3. Worse, there are errors in the Cantonese transliteration, putting in entirely wrong words by leaving out letters. This was a minor problem in the earlier Chinese-to-English book in only a few words. But when you're using the book to learn the pronunciation, such errors are especially annoying.
4. English synonyms often have different Cantonese translations, for instance check out "maybe" and "perhaps"--this is a minor problem.
5. There are no Chinese characters in this book. While it makes the printing a lot simpler, it hinders the mastery of phrases, not knowing the precise meaning of particles which are homonyms with identical English spelling and tone, but different connotations in Cantonese. If you want to write a translation, you're on your own! I'm not sure this was a great editorial decision.
6. As always happens in a first edition, many idioms are lacking, but I can't complain too much about this.
7. The books are somewhat flimsy--my copy of the earlier text is about 3 months old, and a section has already fallen out. For a reference book, this is not good.
Overall, not a bad reference for pronunciation of Cantonese, with some useful grammar, but with significant flaws.
13 of 15 people found the following review helpful
HASH(0x9a9ee408) out of 5 stars The worst bi-lingual dictionary I have ever used. March 8 2005
By Jus Qrious - Published on Amazon.com
Probably the worst language dictionary I have used so far.

I am attempting to learn my 2nd asian language and find this dictionary to be of almost no value whatsoever.

I have some major issues with this book:

1) For starters, there are no "Chinese" characters in the book, making it nearly impossible to truly learn the language.

2) The publisher of this dictionary claims to have "15,000 of the most popular words and phrases", yet a majority of the words are obscure deriviatives of common words or will never come up in daily conversation.

- For example, how often have you used the following words: "Cogent","Elf Land","Quayage", or "Trepang"???

3) Worst of all, there are various spelling errors in both the English and Cantonese languages.

Not a bad reference, but not very useful for the beginner.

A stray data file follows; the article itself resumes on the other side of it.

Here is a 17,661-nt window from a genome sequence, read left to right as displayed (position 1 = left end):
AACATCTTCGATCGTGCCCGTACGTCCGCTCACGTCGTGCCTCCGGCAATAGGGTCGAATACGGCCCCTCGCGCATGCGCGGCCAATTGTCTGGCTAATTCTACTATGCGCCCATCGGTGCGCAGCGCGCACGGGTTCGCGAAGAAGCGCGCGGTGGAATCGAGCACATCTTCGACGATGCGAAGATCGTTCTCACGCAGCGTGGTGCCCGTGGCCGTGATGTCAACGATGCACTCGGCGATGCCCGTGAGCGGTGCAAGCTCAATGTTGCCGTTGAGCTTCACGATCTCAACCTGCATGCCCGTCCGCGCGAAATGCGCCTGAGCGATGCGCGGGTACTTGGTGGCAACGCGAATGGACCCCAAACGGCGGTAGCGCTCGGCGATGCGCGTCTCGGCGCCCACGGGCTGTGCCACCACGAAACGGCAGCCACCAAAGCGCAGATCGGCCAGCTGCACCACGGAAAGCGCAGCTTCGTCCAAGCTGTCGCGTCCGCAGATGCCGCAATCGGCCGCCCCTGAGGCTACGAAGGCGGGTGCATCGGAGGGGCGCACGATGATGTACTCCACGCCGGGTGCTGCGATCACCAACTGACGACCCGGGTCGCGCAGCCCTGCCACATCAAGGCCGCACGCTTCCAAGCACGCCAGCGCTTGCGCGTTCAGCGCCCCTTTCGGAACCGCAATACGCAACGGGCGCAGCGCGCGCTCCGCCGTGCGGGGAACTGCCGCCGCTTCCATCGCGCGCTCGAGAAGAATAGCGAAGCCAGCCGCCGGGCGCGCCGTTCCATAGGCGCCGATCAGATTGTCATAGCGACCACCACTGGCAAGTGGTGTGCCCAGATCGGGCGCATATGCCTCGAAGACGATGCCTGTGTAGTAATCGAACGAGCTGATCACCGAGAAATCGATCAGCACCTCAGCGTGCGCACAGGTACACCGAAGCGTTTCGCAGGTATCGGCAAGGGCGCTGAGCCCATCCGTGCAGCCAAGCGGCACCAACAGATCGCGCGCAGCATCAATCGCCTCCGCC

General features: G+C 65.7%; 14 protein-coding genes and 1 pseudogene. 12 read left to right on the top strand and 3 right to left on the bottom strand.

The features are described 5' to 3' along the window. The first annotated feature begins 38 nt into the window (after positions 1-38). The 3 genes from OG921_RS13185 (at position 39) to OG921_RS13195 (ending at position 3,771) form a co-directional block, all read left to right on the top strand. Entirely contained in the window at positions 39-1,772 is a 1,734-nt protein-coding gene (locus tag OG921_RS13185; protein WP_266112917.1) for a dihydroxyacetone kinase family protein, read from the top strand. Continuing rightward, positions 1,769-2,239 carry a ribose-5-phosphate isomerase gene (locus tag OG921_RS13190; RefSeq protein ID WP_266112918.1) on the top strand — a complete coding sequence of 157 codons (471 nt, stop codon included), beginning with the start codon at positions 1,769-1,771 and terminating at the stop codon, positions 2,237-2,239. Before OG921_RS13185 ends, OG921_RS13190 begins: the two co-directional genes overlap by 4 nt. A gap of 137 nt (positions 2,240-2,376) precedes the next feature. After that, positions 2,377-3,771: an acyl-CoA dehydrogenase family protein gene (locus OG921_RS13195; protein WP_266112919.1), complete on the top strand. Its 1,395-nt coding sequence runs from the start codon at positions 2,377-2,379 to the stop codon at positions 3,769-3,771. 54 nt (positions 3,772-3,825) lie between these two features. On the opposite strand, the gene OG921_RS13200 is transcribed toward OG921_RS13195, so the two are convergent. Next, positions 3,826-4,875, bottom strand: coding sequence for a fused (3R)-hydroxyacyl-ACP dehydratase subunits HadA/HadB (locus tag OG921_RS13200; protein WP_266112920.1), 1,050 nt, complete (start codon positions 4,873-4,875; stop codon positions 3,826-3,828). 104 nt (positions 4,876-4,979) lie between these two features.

2 of 3 people found the following review helpful
HASH(0xa1f4ed74) out of 5 stars good dictionary Nov. 28 2011
By chamelean75 - Published on Amazon.com
Verified Purchase
This dictionary isn't perfect but it's very decent. The dictionary uses yale pronunciation. It does not have chinese characters. It does however have most of the words you would use in daily life. Another thing I like about the dictionary is that it gives you the measure word for the nouns. I can't even begin to tell you how essential that is. I recommend all Cantonese learners to buy this book. It's one of the best Cantonese dictionaries out there.
1 of 2 people found the following review helpful
HASH(0xa1f4edd4) out of 5 stars A handy guide April 21 2009
By Pierce C. West - Published on Amazon.com
Verified Purchase
This book's one short coming is that it does not include the Chinese characters to go with the Yale Romanized Cantonese words so that if you need to translate something you need another book. So it is a very good book for looking up the pronunciation of the Cantonese word you need, but of no help at all in translation of written characters. If I could afford only one book, it would be the Chinese?English version, but if I could have two books, this is a good addition.
2 of 4 people found the following review helpful
HASH(0xa1f4ee04) out of 5 stars half way there! Nov. 2 2007
By K. Pang - Published on Amazon.com
The dictionary is a great step for learners of Cantonese. However, what would help would be separating each word so for each word it is not a complete string of roman letters. For example, the word "computer" is two characters in Cantonese but would appear as "xyzasb" in the dictionary. Chinese is character based so separating the pin yin words would greatly help. Using the same example, then this would be "xyz abc". Furthermore, why not just throw in the Chinese characters to make the dictionary complete and appeal to all levels of competency and learning styles?